Criminal charges, not only administrative offenses, may be filed against 153 policemen involved in 52 cases of deaths which resulted in illegal drugs operations, Justice Secretary Menardo I. Guevarra said on Sunday, Oct. 3.
Thus, Guevarra said, the Department of Justice (DOJ) informed the Philippine National Police (PNP) that “these cases will be endorsed to the NBI (National Bureau of Investigation) for case build-up and filing of criminal complaints if warranted by the evidence.”
The DOJ will meet with the NBI on Tuesday, Oct. 5, to discuss the case build-up.
Guevarra said the DOJ met with the PNP last Friday, Oct. 1, and discussed the reports on the findings of the DOJ panel that reviewed the records on 52 cases involving deaths in police operations.
He said the move of the DOJ to refer the results of the review to the NBI for case build-up was also discussed during the meeting which was held in line with President Duterte’s instruction to the PNP and the DOJ in his message to the United Nations General Assembly.
The records of the 52 cases involving deaths were submitted to the DOJ for review by the PNP’s Internal Affairs Service (IAS) last June. Thereafter, the Philippine Drug Enforcement Agency (PDEA) also submit over 100 records of similar cases.
The PNP-IAS has investigated around 6,000 anti-illegal drugs operations that resulted in deaths.
Guevarra said “if the NBI will deem that the PNP-IAS findings are enough, they may file the complaints directly, but if the NBI thinks that more evidence will be needed, they will investigate further and build up the case.”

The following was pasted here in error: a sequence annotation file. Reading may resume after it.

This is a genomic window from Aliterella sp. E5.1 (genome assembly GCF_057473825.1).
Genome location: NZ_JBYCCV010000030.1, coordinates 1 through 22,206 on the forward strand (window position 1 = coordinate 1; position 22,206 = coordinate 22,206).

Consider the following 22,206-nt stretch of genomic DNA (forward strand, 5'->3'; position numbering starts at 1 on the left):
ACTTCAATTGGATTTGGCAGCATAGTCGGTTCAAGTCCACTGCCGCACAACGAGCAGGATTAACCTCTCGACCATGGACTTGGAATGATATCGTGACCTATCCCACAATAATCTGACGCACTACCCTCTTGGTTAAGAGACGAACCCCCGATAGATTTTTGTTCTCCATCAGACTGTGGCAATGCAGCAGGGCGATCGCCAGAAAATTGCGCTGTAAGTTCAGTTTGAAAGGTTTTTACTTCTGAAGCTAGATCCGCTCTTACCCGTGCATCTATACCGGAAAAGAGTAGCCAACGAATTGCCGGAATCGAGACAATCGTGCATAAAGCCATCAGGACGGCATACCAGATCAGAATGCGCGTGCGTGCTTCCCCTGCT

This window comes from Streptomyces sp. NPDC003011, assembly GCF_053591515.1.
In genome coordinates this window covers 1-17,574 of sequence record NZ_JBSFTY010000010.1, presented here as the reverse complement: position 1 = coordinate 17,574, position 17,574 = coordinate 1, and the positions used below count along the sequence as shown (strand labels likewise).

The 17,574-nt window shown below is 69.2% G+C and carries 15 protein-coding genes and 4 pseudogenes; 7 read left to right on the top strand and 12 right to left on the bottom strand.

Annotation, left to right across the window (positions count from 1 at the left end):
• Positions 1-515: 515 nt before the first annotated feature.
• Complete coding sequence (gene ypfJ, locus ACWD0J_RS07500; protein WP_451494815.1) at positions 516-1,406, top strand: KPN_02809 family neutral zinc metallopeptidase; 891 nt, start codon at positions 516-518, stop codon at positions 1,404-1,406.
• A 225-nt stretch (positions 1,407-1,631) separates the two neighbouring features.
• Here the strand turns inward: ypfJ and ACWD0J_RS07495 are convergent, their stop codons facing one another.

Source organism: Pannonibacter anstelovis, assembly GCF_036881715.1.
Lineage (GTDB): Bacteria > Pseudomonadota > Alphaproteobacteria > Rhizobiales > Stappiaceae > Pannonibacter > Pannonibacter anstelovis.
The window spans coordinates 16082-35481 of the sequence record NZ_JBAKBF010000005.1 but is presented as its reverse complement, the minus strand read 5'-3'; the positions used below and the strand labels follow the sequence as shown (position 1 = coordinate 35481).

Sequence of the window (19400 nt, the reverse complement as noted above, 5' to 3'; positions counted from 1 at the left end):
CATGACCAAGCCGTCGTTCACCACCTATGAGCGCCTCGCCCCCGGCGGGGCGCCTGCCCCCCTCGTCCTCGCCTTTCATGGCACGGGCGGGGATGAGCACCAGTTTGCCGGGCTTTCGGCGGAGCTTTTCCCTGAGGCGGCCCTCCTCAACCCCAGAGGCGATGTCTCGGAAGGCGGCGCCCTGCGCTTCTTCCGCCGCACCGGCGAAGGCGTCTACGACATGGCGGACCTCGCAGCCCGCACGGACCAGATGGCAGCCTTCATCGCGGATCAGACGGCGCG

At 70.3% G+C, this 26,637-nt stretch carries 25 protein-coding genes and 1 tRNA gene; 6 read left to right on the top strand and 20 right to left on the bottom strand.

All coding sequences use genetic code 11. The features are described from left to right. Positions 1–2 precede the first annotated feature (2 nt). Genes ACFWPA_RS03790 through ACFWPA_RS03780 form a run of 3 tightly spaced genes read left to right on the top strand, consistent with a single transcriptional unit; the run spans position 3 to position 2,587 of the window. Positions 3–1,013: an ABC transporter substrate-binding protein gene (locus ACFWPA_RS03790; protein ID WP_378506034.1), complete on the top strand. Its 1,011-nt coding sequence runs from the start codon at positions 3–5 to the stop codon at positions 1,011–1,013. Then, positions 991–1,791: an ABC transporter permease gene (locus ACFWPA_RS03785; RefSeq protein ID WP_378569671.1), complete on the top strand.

He said “the NBI and the PNP agreed to coordinate with each other in this endeavor.”
Also, Guevarra said that during the DOJ’s meeting with the PNP last Oct. 1, an agreement was reached that “the PNP and the DOJ, through the NBI, will institutionalize cooperation in investigating similar instances in the future, so that both administrative and criminal liabilities, if any, are determined simultaneously.”
“The PNP and the DOJ are one in the belief that the war against drugs could be won without the use of excessive force and unnecessary loss of lives,” Guevarra said.
Aside from the 52 cases, Guevarra said “the DOJ will also focus its attention on the nearly 100 cases across the country which are either pending preliminary investigation or court trial, involving law enforcement agents charged with or accused of violating the law in connection with the war on drugs.”